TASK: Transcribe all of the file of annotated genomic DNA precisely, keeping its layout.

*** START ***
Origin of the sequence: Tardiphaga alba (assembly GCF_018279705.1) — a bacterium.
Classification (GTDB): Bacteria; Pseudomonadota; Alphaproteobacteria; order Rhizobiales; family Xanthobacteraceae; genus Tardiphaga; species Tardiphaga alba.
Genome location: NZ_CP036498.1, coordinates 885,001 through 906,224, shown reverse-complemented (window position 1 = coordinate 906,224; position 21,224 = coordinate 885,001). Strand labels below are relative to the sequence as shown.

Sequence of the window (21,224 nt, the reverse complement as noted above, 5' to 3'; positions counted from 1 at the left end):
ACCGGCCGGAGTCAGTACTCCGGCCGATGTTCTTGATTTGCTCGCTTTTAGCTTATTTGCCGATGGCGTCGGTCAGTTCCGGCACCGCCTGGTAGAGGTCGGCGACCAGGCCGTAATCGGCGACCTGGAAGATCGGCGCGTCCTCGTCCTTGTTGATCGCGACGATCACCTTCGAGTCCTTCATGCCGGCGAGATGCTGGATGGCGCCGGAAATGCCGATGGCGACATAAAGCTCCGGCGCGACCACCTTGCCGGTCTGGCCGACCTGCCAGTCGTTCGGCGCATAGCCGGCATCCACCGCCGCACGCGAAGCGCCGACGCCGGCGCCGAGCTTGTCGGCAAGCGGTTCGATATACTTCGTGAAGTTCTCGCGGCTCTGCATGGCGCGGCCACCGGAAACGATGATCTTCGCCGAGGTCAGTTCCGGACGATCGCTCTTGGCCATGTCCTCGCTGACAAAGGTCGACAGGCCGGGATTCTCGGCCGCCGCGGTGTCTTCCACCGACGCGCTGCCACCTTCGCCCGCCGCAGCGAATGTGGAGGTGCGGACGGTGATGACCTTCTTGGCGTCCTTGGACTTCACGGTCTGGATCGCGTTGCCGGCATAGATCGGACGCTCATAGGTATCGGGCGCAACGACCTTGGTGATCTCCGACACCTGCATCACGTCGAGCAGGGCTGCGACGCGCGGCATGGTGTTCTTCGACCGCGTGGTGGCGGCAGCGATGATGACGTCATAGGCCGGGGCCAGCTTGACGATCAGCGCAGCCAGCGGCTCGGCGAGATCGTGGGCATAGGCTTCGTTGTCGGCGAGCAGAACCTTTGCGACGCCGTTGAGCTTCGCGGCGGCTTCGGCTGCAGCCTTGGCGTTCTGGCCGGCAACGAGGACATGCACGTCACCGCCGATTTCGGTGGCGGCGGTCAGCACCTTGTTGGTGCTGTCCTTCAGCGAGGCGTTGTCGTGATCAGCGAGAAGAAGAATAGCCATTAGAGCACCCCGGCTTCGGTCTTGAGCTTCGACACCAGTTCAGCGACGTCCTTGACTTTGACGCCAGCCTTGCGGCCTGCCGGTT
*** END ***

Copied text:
Origin of the sequence: Tardiphaga alba (assembly GCF_018279705.1) — a bacterium.
Classification (GTDB): Bacteria; Pseudomonadota; Alphaproteobacteria; order Rhizobiales; family Xanthobacteraceae; genus Tardiphaga; species Tardiphaga alba.
Genome location: NZ_CP036498.1, coordinates 885,001 through 906,224, shown reverse-complemented (window position 1 = coordinate 906,224; position 21,224 = coordinate 885,001). Strand labels below are relative to the sequence as shown.

Sequence of the window (21,224 nt, the reverse complement as noted above, 5' to 3'; positions counted from 1 at the left end):
ACCGGCCGGAGTCAGTACTCCGGCCGATGTTCTTGATTTGCTCGCTTTTAGCTTATTTGCCGATGGCGTCGGTCAGTTCCGGCACCGCCTGGTAGAGGTCGGCGACCAGGCCGTAATCGGCGACCTGGAAGATCGGCGCGTCCTCGTCCTTGTTGATCGCGACGATCACCTTCGAGTCCTTCATGCCGGCGAGATGCTGGATGGCGCCGGAAATGCCGATGGCGACATAAAGCTCCGGCGCGACCACCTTGCCGGTCTGGCCGACCTGCCAGTCGTTCGGCGCATAGCCGGCATCCACCGCCGCACGCGAAGCGCCGACGCCGGCGCCGAGCTTGTCGGCAAGCGGTTCGATATACTTCGTGAAGTTCTCGCGGCTCTGCATGGCGCGGCCACCGGAAACGATGATCTTCGCCGAGGTCAGTTCCGGACGATCGCTCTTGGCCATGTCCTCGCTGACAAAGGTCGACAGGCCGGGATTCTCGGCCGCCGCGGTGTCTTCCACCGACGCGCTGCCACCTTCGCCCGCCGCAGCGAATGTGGAGGTGCGGACGGTGATGACCTTCTTGGCGTCCTTGGACTTCACGGTCTGGATCGCGTTGCCGGCATAGATCGGACGCTCATAGGTATCGGGCGCAACGACCTTGGTGATCTCCGACACCTGCATCACGTCGAGCAGGGCTGCGACGCGCGGCATGGTGTTCTTCGACCGCGTGGTGGCGGCAGCGATGATGACGTCATAGGCCGGGGCCAGCTTGACGATCAGCGCAGCCAGCGGCTCGGCGAGATCGTGGGCATAGGCTTCGTTGTCGGCGAGCAGAACCTTTGCGACGCCGTTGAGCTTCGCGGCGGCTTCGGCTGCAGCCTTGGCGTTCTGGCCGGCAACGAGGACATGCACGTCACCGCCGATTTCGGTGGCGGCGGTCAGCACCTTGTTGGTGCTGTCCTTCAGCGAGGCGTTGTCGTGATCAGCGAGAAGAAGAATAGCCATTAGAGCACCCCGGCTTCGGTCTTGAGCTTCGACACCAGTTCAGCGACGTCCTTGACTTTGACGCCAGCCTTGCGGCCTGCCGGTT